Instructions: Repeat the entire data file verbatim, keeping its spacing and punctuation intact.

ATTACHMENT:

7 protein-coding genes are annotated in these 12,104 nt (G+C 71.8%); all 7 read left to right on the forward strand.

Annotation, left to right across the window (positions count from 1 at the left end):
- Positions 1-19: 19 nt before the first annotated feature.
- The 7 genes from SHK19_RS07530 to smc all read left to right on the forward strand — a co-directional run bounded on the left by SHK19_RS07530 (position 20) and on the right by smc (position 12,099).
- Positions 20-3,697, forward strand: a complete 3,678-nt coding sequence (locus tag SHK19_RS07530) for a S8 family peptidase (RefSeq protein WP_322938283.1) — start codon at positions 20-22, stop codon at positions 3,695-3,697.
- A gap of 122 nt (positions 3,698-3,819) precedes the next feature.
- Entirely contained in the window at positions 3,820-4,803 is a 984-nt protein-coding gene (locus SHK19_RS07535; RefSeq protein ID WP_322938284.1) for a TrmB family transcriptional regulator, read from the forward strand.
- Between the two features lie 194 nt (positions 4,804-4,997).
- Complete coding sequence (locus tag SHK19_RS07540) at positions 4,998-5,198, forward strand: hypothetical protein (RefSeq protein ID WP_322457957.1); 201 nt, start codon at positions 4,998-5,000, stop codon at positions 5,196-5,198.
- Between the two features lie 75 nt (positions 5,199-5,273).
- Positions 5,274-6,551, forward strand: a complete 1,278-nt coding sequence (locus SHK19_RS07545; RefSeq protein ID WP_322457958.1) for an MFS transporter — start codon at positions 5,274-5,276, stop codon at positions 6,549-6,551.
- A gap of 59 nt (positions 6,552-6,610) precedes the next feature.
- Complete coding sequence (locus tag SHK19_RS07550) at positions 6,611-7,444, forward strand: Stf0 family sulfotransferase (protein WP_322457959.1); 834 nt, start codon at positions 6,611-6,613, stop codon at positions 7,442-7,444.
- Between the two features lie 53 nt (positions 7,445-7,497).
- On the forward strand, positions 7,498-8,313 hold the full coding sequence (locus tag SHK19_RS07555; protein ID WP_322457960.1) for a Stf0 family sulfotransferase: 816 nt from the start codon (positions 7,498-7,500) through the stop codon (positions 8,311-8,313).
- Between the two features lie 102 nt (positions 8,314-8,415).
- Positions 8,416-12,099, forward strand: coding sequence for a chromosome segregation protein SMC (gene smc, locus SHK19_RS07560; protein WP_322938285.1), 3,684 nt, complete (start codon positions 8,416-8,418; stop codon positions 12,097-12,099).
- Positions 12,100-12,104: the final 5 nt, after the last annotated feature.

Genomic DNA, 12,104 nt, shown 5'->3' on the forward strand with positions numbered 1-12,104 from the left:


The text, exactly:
7 protein-coding genes are annotated in these 12,104 nt (G+C 71.8%); all 7 read left to right on the forward strand.

Annotation, left to right across the window (positions count from 1 at the left end):
- Positions 1-19: 19 nt before the first annotated feature.
- The 7 genes from SHK19_RS07530 to smc all read left to right on the forward strand — a co-directional run bounded on the left by SHK19_RS07530 (position 20) and on the right by smc (position 12,099).
- Positions 20-3,697, forward strand: a complete 3,678-nt coding sequence (locus tag SHK19_RS07530) for a S8 family peptidase (RefSeq protein WP_322938283.1) — start codon at positions 20-22, stop codon at positions 3,695-3,697.
- A gap of 122 nt (positions 3,698-3,819) precedes the next feature.
- Entirely contained in the window at positions 3,820-4,803 is a 984-nt protein-coding gene (locus SHK19_RS07535; RefSeq protein ID WP_322938284.1) for a TrmB family transcriptional regulator, read from the forward strand.
- Between the two features lie 194 nt (positions 4,804-4,997).
- Complete coding sequence (locus tag SHK19_RS07540) at positions 4,998-5,198, forward strand: hypothetical protein (RefSeq protein ID WP_322457957.1); 201 nt, start codon at positions 4,998-5,000, stop codon at positions 5,196-5,198.
- Between the two features lie 75 nt (positions 5,199-5,273).
- Positions 5,274-6,551, forward strand: a complete 1,278-nt coding sequence (locus SHK19_RS07545; RefSeq protein ID WP_322457958.1) for an MFS transporter — start codon at positions 5,274-5,276, stop codon at positions 6,549-6,551.
- A gap of 59 nt (positions 6,552-6,610) precedes the next feature.
- Complete coding sequence (locus tag SHK19_RS07550) at positions 6,611-7,444, forward strand: Stf0 family sulfotransferase (protein WP_322457959.1); 834 nt, start codon at positions 6,611-6,613, stop codon at positions 7,442-7,444.
- Between the two features lie 53 nt (positions 7,445-7,497).
- On the forward strand, positions 7,498-8,313 hold the full coding sequence (locus tag SHK19_RS07555; protein ID WP_322457960.1) for a Stf0 family sulfotransferase: 816 nt from the start codon (positions 7,498-7,500) through the stop codon (positions 8,311-8,313).
- Between the two features lie 102 nt (positions 8,314-8,415).
- Positions 8,416-12,099, forward strand: coding sequence for a chromosome segregation protein SMC (gene smc, locus SHK19_RS07560; protein WP_322938285.1), 3,684 nt, complete (start codon positions 8,416-8,418; stop codon positions 12,097-12,099).
- Positions 12,100-12,104: the final 5 nt, after the last annotated feature.

Genomic DNA, 12,104 nt, shown 5'->3' on the forward strand with positions numbered 1-12,104 from the left: